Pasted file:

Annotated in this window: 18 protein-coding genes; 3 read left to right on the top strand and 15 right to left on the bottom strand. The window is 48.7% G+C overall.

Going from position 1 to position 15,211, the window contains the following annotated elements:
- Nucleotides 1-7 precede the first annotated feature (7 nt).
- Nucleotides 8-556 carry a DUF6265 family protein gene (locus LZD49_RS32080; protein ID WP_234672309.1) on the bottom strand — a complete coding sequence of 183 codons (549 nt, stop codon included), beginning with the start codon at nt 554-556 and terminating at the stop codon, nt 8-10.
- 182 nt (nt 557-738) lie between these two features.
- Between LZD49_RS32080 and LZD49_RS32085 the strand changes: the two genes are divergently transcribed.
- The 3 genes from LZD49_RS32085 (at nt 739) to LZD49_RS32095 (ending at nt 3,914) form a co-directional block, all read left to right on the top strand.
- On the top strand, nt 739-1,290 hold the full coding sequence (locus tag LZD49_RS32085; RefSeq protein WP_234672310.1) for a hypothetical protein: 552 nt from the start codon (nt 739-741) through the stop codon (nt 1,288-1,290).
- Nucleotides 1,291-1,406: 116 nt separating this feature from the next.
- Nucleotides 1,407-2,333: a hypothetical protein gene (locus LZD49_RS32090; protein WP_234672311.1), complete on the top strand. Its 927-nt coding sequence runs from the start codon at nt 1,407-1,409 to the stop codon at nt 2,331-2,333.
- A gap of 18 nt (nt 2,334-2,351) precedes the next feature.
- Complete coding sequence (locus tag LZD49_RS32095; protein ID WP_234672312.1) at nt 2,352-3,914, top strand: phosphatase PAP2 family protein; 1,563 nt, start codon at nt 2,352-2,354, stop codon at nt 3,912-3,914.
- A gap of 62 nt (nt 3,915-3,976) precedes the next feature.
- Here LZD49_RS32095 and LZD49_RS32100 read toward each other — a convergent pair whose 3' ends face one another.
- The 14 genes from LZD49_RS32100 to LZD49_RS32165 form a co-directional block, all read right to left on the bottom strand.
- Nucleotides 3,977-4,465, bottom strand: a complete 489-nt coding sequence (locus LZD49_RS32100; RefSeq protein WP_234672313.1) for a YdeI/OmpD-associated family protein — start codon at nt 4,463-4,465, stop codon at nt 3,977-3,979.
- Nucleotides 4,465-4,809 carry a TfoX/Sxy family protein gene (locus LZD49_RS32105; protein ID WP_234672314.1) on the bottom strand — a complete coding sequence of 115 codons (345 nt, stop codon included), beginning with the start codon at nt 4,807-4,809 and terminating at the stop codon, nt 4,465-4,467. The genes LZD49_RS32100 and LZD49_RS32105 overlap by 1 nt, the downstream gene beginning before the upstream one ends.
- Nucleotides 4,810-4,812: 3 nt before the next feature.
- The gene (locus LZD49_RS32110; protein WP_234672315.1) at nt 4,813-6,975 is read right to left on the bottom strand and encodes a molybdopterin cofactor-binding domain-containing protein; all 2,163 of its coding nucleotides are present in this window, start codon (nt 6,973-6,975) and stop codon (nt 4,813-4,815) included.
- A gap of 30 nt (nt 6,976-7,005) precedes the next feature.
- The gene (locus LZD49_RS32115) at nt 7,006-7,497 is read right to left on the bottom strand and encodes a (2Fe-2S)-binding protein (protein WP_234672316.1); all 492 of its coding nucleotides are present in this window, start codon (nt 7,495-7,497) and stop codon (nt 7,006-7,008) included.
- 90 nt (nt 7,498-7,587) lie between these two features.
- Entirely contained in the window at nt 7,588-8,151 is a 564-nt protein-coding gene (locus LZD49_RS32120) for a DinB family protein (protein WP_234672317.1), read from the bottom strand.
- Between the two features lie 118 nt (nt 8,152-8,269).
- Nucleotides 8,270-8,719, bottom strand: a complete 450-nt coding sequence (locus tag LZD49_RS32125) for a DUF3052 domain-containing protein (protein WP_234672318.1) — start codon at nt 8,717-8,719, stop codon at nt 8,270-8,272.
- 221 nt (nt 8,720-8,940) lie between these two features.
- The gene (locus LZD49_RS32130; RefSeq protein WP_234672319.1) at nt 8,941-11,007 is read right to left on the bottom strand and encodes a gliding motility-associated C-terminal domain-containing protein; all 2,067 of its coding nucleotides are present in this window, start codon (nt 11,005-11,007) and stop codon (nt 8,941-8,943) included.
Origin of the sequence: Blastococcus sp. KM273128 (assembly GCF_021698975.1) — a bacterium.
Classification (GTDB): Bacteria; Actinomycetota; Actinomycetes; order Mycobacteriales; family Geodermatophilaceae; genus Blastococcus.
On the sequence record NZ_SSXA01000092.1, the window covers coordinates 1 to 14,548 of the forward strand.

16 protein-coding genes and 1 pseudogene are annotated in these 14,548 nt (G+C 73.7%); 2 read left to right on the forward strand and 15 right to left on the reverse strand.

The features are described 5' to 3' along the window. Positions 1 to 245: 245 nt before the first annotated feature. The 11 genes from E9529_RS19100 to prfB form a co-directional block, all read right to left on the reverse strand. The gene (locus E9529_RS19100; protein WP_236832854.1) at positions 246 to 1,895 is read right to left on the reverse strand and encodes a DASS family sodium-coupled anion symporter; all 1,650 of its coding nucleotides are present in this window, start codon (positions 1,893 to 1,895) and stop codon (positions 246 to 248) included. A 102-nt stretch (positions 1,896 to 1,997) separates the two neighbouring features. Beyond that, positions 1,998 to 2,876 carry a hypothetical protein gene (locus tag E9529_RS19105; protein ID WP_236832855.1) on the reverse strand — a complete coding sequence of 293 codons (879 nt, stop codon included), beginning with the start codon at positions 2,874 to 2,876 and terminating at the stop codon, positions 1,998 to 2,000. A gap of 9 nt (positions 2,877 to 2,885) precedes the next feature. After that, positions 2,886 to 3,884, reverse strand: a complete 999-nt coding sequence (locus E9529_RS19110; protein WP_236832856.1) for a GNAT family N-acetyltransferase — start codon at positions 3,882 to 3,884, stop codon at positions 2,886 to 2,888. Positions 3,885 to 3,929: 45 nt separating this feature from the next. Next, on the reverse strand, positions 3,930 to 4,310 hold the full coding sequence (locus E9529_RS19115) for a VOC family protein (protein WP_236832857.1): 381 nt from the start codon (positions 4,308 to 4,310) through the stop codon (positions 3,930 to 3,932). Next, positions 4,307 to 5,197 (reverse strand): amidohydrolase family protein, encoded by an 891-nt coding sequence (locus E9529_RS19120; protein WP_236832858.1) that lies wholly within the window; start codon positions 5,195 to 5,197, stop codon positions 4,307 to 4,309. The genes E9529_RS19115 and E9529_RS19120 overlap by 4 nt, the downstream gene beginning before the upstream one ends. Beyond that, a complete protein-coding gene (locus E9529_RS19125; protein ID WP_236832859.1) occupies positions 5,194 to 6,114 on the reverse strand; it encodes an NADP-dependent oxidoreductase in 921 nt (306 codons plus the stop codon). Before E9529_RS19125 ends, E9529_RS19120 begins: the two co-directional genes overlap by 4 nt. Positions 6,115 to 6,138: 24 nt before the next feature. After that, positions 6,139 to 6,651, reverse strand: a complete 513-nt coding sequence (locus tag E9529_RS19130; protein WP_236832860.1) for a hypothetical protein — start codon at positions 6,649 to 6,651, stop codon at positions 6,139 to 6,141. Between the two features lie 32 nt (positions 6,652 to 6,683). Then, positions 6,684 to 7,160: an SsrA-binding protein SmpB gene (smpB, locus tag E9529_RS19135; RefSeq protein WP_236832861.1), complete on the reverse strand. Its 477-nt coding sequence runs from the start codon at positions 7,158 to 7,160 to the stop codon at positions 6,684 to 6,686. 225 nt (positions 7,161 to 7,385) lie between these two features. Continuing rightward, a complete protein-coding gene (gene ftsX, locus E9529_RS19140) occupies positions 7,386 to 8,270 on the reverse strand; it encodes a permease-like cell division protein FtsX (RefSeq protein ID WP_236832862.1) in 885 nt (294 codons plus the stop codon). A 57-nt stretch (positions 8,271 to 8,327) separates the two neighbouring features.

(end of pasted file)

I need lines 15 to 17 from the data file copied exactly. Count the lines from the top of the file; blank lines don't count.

- The 14 genes from LZD49_RS32100 to LZD49_RS32165 form a co-directional block, all read right to left on the bottom strand.
- Nucleotides 3,977-4,465, bottom strand: a complete 489-nt coding sequence (locus LZD49_RS32100; RefSeq protein WP_234672313.1) for a YdeI/OmpD-associated family protein — start codon at nt 4,463-4,465, stop codon at nt 3,977-3,979.
- Nucleotides 4,465-4,809 carry a TfoX/Sxy family protein gene (locus LZD49_RS32105; protein ID WP_234672314.1) on the bottom strand — a complete coding sequence of 115 codons (345 nt, stop codon included), beginning with the start codon at nt 4,807-4,809 and terminating at the stop codon, nt 4,465-4,467. The genes LZD49_RS32100 and LZD49_RS32105 overlap by 1 nt, the downstream gene beginning before the upstream one ends.